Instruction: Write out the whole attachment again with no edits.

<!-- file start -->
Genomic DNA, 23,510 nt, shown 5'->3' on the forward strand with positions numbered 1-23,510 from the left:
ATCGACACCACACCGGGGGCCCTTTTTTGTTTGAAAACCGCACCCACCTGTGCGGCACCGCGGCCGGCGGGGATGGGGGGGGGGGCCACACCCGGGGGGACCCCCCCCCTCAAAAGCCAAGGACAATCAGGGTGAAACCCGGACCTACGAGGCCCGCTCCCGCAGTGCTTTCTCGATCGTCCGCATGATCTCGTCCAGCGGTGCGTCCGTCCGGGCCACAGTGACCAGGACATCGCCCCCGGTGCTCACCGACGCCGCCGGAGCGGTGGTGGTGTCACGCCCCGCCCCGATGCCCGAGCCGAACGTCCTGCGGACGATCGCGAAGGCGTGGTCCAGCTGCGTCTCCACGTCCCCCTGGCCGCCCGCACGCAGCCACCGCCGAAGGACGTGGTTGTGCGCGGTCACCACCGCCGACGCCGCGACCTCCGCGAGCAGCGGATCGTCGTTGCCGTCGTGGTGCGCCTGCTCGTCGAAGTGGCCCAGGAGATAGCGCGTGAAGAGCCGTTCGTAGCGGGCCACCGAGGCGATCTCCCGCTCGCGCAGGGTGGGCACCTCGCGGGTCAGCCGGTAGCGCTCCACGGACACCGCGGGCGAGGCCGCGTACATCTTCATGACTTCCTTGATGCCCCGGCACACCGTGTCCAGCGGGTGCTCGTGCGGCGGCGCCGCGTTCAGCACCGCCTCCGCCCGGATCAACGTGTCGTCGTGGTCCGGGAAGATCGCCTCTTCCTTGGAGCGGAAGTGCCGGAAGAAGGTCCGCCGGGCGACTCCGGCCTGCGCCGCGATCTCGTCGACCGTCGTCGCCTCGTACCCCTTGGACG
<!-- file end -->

Genomic DNA, 23,510 nt, shown 5'->3' on the forward strand with positions numbered 1-23,510 from the left:
ATCGACACCACACCGGGGGCCCTTTTTTGTTTGAAAACCGCACCCACCTGTGCGGCACCGCGGCCGGCGGGGATGGGGGGGGGGGCCACACCCGGGGGGACCCCCCCCCTCAAAAGCCAAGGACAATCAGGGTGAAACCCGGACCTACGAGGCCCGCTCCCGCAGTGCTTTCTCGATCGTCCGCATGATCTCGTCCAGCGGTGCGTCCGTCCGGGCCACAGTGACCAGGACATCGCCCCCGGTGCTCACCGACGCCGCCGGAGCGGTGGTGGTGTCACGCCCCGCCCCGATGCCCGAGCCGAACGTCCTGCGGACGATCGCGAAGGCGTGGTCCAGCTGCGTCTCCACGTCCCCCTGGCCGCCCGCACGCAGCCACCGCCGAAGGACGTGGTTGTGCGCGGTCACCACCGCCGACGCCGCGACCTCCGCGAGCAGCGGATCGTCGTTGCCGTCGTGGTGCGCCTGCTCGTCGAAGTGGCCCAGGAGATAGCGCGTGAAGAGCCGTTCGTAGCGGGCCACCGAGGCGATCTCCCGCTCGCGCAGGGTGGGCACCTCGCGGGTCAGCCGGTAGCGCTCCACGGACACCGCGGGCGAGGCCGCGTACATCTTCATGACTTCCTTGATGCCCCGGCACACCGTGTCCAGCGGGTGCTCGTGCGGCGGCGCCGCGTTCAGCACCGCCTCCGCCCGGATCAACGTGTCGTCGTGGTCCGGGAAGATCGCCTCTTCCTTGGAGCGGAAGTGCCGGAAGAAGGTCCGCCGGGCGACTCCGGCCTGCGCCGCGATCTCGTCGACCGTCGTCGCCTCGTACCCCTTGGACG